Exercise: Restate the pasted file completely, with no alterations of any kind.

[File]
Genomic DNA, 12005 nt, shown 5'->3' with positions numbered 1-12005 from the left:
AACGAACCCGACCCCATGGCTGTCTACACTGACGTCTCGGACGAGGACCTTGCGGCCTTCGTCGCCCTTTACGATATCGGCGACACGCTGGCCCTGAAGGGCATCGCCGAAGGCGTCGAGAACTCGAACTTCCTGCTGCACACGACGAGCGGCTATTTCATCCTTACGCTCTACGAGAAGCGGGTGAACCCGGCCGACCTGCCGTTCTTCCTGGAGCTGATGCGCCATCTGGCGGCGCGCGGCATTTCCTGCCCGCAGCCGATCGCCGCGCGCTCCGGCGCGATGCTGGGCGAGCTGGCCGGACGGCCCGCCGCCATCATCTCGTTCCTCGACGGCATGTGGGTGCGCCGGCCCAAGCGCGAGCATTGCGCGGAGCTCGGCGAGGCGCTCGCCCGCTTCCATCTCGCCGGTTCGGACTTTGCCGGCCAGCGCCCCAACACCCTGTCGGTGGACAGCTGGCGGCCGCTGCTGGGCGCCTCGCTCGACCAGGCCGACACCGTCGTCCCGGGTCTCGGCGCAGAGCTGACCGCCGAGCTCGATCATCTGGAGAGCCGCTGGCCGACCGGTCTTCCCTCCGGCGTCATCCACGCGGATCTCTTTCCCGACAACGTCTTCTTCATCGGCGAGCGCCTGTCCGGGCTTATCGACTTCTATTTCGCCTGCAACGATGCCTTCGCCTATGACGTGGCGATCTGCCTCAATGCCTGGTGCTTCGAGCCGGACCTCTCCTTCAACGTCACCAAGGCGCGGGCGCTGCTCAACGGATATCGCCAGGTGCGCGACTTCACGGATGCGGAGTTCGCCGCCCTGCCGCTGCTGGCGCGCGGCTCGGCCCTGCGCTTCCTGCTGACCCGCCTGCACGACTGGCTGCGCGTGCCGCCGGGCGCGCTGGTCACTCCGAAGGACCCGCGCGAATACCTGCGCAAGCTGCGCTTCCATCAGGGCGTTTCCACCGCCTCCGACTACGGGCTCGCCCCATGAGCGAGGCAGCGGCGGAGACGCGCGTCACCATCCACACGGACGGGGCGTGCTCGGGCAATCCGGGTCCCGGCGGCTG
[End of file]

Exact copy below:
Genomic DNA, 12005 nt, shown 5'->3' with positions numbered 1-12005 from the left:
AACGAACCCGACCCCATGGCTGTCTACACTGACGTCTCGGACGAGGACCTTGCGGCCTTCGTCGCCCTTTACGATATCGGCGACACGCTGGCCCTGAAGGGCATCGCCGAAGGCGTCGAGAACTCGAACTTCCTGCTGCACACGACGAGCGGCTATTTCATCCTTACGCTCTACGAGAAGCGGGTGAACCCGGCCGACCTGCCGTTCTTCCTGGAGCTGATGCGCCATCTGGCGGCGCGCGGCATTTCCTGCCCGCAGCCGATCGCCGCGCGCTCCGGCGCGATGCTGGGCGAGCTGGCCGGACGGCCCGCCGCCATCATCTCGTTCCTCGACGGCATGTGGGTGCGCCGGCCCAAGCGCGAGCATTGCGCGGAGCTCGGCGAGGCGCTCGCCCGCTTCCATCTCGCCGGTTCGGACTTTGCCGGCCAGCGCCCCAACACCCTGTCGGTGGACAGCTGGCGGCCGCTGCTGGGCGCCTCGCTCGACCAGGCCGACACCGTCGTCCCGGGTCTCGGCGCAGAGCTGACCGCCGAGCTCGATCATCTGGAGAGCCGCTGGCCGACCGGTCTTCCCTCCGGCGTCATCCACGCGGATCTCTTTCCCGACAACGTCTTCTTCATCGGCGAGCGCCTGTCCGGGCTTATCGACTTCTATTTCGCCTGCAACGATGCCTTCGCCTATGACGTGGCGATCTGCCTCAATGCCTGGTGCTTCGAGCCGGACCTCTCCTTCAACGTCACCAAGGCGCGGGCGCTGCTCAACGGATATCGCCAGGTGCGCGACTTCACGGATGCGGAGTTCGCCGCCCTGCCGCTGCTGGCGCGCGGCTCGGCCCTGCGCTTCCTGCTGACCCGCCTGCACGACTGGCTGCGCGTGCCGCCGGGCGCGCTGGTCACTCCGAAGGACCCGCGCGAATACCTGCGCAAGCTGCGCTTCCATCAGGGCGTTTCCACCGCCTCCGACTACGGGCTCGCCCCATGAGCGAGGCAGCGGCGGAGACGCGCGTCACCATCCACACGGACGGGGCGTGCTCGGGCAATCCGGGTCCCGGCGGCTG